Word Made Face


Repost 2012

Breaking News: the father’s role in a child’s life is crucial.

When I was made aware last year of a study that found the average American parent spends fewer than 3 minutes a day in non-directive communication (directive meaning “do this, don’t do this”) with their child, I thought of the dangers built into a culture that discourages frequent real-time, in the flesh communication within a family. TV face, screen face often replaces face to face. Having face time with the ones you love is an irreplaceable dimension of being human, of fostering communion — and it is an irreplaceable means of forming, “getting into” the mind and heart of your child.

God’s pedagogy in the Bible followed this pattern, as God’s incessant pleading with man for face-time in prayer found its completion in the Incarnation. In Jesus we see God’s human face, we see God pursuing a face-to-face encounter with us. That blows my mind. And remember that Jesus spent three long, intimate and uninterrupted years building a face-to-face friendship with his disciples (cf. John 15:15).

Stealing Back Time

A family asceticism must include a regular, rhythmic setting aside of computer and media technologies — activities that steal away family face time — in favor of engaging in close-range activities of all sorts. In our family, every Sunday is a “screen free” Sunday, meaning we put away every electronic device and rediscover the world as it was millennia before computers, iPhones, social media or internet existed. We do make exceptions for football or edifying movies. Our children think “edifying” is code word for torture, but we are working hard to change that.

On the nights I’m able, when our children go to bed I lie down on the floor between their beds and talk about the day. I ask lots of questions and offer subtle commentaries that hopefully help them think through life in the light of faith and good common sense. Even though these conversations often end with my falling asleep, or speaking some gibberish as I nod off, I’ve found these nighttime exchanges have been the most important (and special) moments of parenting. Helping form their minds and hearts seems somehow much easier at night. It’s hard sometimes to choose to disconnect from everything else  to be with them. My grandfather taught me how to do that when he would say, “Tommy, come waste time with your Pop talking about things that don’t really matter.” But they did matter because as we talked I felt that I mattered.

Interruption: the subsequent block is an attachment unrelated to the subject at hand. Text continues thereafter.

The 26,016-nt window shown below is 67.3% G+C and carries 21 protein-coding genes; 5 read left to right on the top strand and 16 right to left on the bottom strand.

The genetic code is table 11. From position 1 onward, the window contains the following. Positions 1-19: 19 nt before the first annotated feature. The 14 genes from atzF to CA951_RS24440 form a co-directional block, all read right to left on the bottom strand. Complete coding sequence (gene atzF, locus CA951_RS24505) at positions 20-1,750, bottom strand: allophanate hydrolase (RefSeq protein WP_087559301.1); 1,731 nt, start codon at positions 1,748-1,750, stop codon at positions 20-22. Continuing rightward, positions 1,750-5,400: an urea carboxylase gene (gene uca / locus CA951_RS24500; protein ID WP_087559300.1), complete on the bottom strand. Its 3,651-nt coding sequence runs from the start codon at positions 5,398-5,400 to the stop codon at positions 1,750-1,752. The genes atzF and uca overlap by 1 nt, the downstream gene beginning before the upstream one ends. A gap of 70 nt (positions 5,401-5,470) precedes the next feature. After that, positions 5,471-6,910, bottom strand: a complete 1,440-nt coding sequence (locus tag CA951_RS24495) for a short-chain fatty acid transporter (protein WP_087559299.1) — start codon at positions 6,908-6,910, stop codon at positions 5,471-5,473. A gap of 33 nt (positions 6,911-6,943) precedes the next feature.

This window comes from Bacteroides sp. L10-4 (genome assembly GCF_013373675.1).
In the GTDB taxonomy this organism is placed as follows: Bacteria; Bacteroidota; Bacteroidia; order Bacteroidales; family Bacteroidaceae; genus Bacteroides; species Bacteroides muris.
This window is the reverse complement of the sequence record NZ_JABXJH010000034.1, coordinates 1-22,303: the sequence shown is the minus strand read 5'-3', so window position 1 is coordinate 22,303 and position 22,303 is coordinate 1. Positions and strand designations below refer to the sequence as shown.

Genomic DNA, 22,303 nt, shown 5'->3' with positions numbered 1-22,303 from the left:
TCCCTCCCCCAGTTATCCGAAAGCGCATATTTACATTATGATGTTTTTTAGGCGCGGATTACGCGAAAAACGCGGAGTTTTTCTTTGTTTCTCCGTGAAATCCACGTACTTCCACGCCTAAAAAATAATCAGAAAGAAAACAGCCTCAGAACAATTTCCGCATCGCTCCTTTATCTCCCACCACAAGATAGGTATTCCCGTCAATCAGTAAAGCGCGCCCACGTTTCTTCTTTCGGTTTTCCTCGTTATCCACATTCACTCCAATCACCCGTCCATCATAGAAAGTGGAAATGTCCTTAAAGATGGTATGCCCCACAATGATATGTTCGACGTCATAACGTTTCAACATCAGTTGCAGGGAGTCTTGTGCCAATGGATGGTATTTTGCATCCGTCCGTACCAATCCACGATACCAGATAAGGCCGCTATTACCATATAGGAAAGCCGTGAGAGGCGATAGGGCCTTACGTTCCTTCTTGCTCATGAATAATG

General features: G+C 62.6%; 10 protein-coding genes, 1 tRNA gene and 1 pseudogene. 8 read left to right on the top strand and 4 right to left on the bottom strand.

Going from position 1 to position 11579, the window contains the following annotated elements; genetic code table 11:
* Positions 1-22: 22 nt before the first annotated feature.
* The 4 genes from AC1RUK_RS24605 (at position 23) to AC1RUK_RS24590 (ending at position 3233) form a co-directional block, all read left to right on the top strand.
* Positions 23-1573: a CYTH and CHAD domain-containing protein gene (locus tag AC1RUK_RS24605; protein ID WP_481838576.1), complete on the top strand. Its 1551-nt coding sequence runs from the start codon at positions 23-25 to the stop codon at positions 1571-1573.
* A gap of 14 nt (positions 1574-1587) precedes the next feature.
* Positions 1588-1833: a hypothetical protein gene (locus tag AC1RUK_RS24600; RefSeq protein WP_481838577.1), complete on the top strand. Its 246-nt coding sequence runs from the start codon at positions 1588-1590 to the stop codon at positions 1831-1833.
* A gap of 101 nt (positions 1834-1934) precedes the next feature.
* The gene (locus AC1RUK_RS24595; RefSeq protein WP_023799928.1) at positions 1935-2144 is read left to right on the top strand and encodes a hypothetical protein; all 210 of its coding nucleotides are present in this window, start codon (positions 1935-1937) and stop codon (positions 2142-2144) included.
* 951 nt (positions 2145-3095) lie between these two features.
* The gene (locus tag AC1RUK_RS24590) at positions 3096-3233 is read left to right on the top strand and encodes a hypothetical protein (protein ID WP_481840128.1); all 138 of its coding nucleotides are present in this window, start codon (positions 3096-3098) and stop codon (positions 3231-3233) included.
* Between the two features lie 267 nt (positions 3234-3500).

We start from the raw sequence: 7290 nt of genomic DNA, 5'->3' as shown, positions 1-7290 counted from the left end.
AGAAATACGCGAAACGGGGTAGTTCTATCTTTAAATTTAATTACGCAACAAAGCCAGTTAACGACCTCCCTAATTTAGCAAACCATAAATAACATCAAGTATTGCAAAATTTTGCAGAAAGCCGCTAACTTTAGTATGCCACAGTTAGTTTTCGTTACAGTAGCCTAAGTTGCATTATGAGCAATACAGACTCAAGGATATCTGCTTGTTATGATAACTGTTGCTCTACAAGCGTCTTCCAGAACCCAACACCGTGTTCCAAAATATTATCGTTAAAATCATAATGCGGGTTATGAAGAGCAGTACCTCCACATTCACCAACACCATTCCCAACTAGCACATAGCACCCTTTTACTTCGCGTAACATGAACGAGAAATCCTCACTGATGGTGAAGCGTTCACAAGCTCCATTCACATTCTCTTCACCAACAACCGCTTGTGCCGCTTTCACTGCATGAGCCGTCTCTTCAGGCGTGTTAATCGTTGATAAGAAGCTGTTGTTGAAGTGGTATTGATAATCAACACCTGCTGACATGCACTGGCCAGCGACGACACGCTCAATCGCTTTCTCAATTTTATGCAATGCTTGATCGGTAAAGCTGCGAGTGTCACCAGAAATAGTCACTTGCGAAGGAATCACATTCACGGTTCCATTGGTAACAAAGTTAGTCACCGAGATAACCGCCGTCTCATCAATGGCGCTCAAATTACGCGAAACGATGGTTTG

Here’s a study to that effect…

Adolescent kids retreat to their rooms when you try to ask them how they are and hide out with their friends so often that they spend less and less time with family, right? Read more…

6 comments on “Word Made Face

  1. “Face Time” with my dad molded me –the good and the rough edges. The way he treated me was a reflection of the time, love and respect he had for my mom. Family time (now known as quality time) wasn’t a psychological cliché but a part of operating as a family. The main “technology” we had was a manual typewriter and a rotary dial phone.

    The story of Jesus is phenomenal thinking about the time spent walking (no cars) and the people coming to him to listen and/or be healed (no emailing). Technology has a place but nothing can match “wasting time” on each other or communicating with the One who was, is and is to come. My father is deceased and my favorite memories are the stories he told. Thank goodness for a technology preserving the stories in his voice/words. What technology? – Audio Cassettes!

  2. WhoopieCushion says:

    Thank you for sharing this hugely small grace

  3. Namanya Didas says:

    This a great article. I may call this sharing quality time with our children which will have a strong bearing on their outlook and values.

  4. Great article! I know time with my kids is a big deal for me as a father and that the attention I give them with “facetime” will pay big dividends in their lives.

  5. […] Word Made Face (getting good time in with your kids is a spiritual must) by Dr. Thomas J. Neal, Neal Obstat […]

  6. number one sinner says:

    ” just waste time with me ,talking about things that really don’t matter …” the story of my life .. “J” whens the book due out … Dismas without all that ” wasted” dancing time ,you wouldn’t be where you are my friend.

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